Chevron allots $20M for 5% bioethanol blend compliance

Published by rudy Date posted on January 28, 2009

Chevron Philippines Inc. has committed to invest some $20 million to comply with the five-percent bioethanol blend mandated by the Biofuels Law.

Mark Quebral, Chevron manager for policy government and public affairs, told a press conference yesterday that they have started importing their ethanol requirement from Brazil to meet the Biofuels Law mandate which will be effective next month.

Quebral said that aside from Basic Energy, the company is also talking with a local ethanol producer based in Northern Luzon for a possible supply agreement.Basic Energy earlier disclosed the possibility of supplying 25-to-50 million liters of ethanol to Chevron annually. The two firms have signed a memorandum of understanding to undertake a joint study to determine the feasibility of entering into an offtake agreement for the supply of bioethanol.

Quebral said, they would start blending ethanol at their five biggest terminals which account for the company’s 70-80 percent volume. These terminals are located in La Union, Batangas, Pandacan, Cebu and Davao.

By Feb. 9 this year, he said Chevron will be able to offer bioethanol blended gasoline in all of its stations nationwide.

While the investment figure for ethanol blending has been firmed up, Quebral said they are still studying if there is a need for the firm to expand its retail network.

“Expansion is still being studied due to the foreseen impact of the global financial crisis. We will be able to determine if we need to expand once we have completed our review of our operations,” he said.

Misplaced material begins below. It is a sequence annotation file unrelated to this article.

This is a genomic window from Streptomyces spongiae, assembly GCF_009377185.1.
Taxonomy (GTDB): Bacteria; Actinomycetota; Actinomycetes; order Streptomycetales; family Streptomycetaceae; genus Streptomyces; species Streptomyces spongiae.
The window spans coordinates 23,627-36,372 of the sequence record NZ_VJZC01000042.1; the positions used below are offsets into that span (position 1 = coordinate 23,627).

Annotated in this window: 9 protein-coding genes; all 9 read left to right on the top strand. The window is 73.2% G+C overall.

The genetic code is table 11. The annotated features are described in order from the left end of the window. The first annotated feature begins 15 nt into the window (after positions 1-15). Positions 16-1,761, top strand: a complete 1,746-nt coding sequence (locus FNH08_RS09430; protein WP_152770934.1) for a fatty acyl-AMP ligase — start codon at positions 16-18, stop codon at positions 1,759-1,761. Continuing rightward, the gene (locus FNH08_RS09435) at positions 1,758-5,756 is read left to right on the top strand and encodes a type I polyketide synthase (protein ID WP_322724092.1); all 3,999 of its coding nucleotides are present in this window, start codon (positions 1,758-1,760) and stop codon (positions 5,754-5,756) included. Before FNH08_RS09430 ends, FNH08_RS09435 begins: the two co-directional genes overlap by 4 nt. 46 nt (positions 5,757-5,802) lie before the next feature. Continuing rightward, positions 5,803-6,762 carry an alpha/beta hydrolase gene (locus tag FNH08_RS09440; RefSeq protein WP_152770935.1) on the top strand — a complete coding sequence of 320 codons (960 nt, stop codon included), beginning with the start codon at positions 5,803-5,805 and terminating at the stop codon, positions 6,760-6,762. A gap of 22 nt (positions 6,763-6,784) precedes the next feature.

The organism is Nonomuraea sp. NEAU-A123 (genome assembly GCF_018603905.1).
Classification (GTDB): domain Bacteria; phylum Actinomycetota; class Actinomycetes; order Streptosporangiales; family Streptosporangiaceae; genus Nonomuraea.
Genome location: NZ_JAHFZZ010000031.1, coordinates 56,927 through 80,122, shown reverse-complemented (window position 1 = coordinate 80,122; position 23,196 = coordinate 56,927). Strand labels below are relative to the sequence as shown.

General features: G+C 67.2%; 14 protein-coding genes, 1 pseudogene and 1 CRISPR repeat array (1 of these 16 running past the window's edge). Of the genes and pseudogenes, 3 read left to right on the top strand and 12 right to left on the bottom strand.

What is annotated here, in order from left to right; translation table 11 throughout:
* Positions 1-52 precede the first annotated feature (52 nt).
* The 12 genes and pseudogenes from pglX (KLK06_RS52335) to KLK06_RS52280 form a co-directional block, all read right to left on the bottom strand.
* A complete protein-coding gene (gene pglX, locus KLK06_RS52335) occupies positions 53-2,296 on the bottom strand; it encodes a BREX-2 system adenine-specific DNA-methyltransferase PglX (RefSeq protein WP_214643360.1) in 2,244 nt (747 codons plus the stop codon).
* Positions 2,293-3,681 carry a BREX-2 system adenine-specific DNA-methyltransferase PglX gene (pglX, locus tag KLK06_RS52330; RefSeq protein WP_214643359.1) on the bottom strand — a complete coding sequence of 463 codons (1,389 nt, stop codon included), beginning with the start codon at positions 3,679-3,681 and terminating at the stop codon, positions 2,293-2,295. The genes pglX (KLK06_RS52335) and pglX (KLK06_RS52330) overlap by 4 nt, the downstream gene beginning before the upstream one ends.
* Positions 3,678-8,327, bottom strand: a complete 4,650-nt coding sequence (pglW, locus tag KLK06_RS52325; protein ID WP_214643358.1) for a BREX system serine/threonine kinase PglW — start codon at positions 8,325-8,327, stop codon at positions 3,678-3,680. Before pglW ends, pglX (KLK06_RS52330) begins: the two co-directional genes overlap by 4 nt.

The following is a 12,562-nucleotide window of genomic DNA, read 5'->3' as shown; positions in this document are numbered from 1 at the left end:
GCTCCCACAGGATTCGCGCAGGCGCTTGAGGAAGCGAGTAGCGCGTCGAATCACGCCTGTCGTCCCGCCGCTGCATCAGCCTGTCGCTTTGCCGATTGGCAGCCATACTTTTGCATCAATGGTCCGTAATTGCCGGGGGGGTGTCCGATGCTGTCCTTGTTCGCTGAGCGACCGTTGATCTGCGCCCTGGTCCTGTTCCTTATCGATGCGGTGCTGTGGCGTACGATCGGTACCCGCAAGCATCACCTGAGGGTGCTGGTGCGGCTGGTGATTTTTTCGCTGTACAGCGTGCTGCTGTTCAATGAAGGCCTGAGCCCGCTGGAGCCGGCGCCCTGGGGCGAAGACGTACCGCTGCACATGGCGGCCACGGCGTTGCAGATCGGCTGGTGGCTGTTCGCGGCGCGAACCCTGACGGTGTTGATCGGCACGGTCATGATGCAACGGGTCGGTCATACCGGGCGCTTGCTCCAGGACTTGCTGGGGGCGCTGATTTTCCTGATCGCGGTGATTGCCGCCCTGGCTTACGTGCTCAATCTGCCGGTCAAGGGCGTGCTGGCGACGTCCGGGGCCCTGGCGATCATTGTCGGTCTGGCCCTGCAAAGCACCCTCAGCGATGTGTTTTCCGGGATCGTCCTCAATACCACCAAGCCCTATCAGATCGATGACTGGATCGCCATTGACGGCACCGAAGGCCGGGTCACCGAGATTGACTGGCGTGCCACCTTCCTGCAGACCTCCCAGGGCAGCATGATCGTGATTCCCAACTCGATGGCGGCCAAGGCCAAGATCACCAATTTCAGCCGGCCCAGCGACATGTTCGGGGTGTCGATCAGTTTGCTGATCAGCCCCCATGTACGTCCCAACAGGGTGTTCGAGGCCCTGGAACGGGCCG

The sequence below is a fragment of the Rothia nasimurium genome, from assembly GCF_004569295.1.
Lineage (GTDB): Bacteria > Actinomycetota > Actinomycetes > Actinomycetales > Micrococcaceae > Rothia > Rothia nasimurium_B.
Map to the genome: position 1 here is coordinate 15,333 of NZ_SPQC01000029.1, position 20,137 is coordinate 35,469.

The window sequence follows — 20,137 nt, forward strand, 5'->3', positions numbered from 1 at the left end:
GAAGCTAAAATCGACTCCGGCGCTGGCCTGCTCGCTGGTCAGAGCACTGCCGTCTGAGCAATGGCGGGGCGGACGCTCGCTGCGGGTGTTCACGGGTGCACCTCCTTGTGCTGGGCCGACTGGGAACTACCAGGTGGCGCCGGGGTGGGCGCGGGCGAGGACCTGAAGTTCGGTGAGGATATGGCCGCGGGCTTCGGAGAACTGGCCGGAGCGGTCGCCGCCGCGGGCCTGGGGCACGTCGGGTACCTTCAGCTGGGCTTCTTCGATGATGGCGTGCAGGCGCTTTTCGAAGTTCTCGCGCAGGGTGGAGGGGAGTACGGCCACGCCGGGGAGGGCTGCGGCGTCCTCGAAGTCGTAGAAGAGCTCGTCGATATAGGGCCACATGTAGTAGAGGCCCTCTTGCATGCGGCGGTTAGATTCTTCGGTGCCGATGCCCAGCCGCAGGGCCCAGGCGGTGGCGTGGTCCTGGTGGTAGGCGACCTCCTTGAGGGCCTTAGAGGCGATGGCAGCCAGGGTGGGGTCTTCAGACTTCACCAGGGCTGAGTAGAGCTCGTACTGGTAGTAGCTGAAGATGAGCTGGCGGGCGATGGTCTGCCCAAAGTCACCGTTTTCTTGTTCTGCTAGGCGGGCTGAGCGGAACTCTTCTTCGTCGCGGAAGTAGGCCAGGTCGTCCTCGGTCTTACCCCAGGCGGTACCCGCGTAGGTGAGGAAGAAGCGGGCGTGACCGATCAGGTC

He said amid this crisis, the US-based oil firm does not see a need to cut down on their workforce.

“We are somewhat affected by the global recession, but we do not at that point of downsizing it (workforce),” he said.

Meanwhile, Seaoil Philippines Inc. yesterday cut the price of its diesel and kerosene by P1 per liter.

Other oil companies have reduced their prices by the same level the other day.

As this developed, Bagong Alyansang Makabayan is calling for the junking of the deregulation law in the light of rising LPG prices amid an alleged shortage in supply.

Bayan argued that consumers must not be made to bear the burden of rising prices, especially if there is reason to believe that the alleged supply shortage was avoidable to begin with.

The militant group said the de facto “price cap” being imposed by the Department of Energy on an 11-kg LPG tank is meaningless because LPG prices have long been deregulated. Big oil firms retailing LPG can merely invoke market forces and supply and demand as basis for price increases.

Even the price monitoring of the DOE posted at its website will show that several LPG brands are in fact being retailed by more than P500. As of Jan. 21, the Caltex LPG retails by as high as P520 in Metro Manila; Catgas, P525; and Philgas, P520, according to the DOE website. Despite these price monitors, there have been no sanctions on the LPG retailers.

Bayan believes that deregulation has not been able to bring down prices and has in fact strengthened the cartelized nature of the LPG market.

According to Bayan, despite the entry of the so-called “new players” under the deregulation regime, almost 92 percent of the domestic LPG market is still monopolized by only four companies: Petron accounts for 37.8 percent of the local LPG market, followed by Liquigaz (24.6 percent), Shell (20.5 percent), and Total (8.7 percent).

By Donnabelle L. Gatdula, Philippine Star

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